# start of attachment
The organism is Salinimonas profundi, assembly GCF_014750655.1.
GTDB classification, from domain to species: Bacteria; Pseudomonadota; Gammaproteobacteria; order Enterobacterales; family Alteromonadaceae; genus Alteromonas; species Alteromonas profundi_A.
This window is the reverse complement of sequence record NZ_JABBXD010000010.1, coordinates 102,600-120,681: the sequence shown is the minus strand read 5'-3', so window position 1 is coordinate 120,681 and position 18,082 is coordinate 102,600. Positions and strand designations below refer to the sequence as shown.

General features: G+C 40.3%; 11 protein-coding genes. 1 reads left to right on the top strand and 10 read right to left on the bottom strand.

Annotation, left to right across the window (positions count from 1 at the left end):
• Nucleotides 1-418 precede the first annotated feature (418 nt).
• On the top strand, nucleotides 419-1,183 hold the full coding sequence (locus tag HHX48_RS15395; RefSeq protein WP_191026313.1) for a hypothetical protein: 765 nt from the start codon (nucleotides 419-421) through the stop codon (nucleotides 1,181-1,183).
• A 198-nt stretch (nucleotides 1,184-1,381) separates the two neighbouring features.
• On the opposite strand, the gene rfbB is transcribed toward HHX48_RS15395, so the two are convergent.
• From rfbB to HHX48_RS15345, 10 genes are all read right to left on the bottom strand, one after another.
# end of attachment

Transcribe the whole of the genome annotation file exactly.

The organism is Salinimonas profundi, assembly GCF_014750655.1.
GTDB classification, from domain to species: Bacteria; Pseudomonadota; Gammaproteobacteria; order Enterobacterales; family Alteromonadaceae; genus Alteromonas; species Alteromonas profundi_A.
This window is the reverse complement of sequence record NZ_JABBXD010000010.1, coordinates 102,600-120,681: the sequence shown is the minus strand read 5'-3', so window position 1 is coordinate 120,681 and position 18,082 is coordinate 102,600. Positions and strand designations below refer to the sequence as shown.

General features: G+C 40.3%; 11 protein-coding genes. 1 reads left to right on the top strand and 10 read right to left on the bottom strand.

Annotation, left to right across the window (positions count from 1 at the left end):
• Nucleotides 1-418 precede the first annotated feature (418 nt).
• On the top strand, nucleotides 419-1,183 hold the full coding sequence (locus tag HHX48_RS15395; RefSeq protein WP_191026313.1) for a hypothetical protein: 765 nt from the start codon (nucleotides 419-421) through the stop codon (nucleotides 1,181-1,183).
• A 198-nt stretch (nucleotides 1,184-1,381) separates the two neighbouring features.
• On the opposite strand, the gene rfbB is transcribed toward HHX48_RS15395, so the two are convergent.
• From rfbB to HHX48_RS15345, 10 genes are all read right to left on the bottom strand, one after another.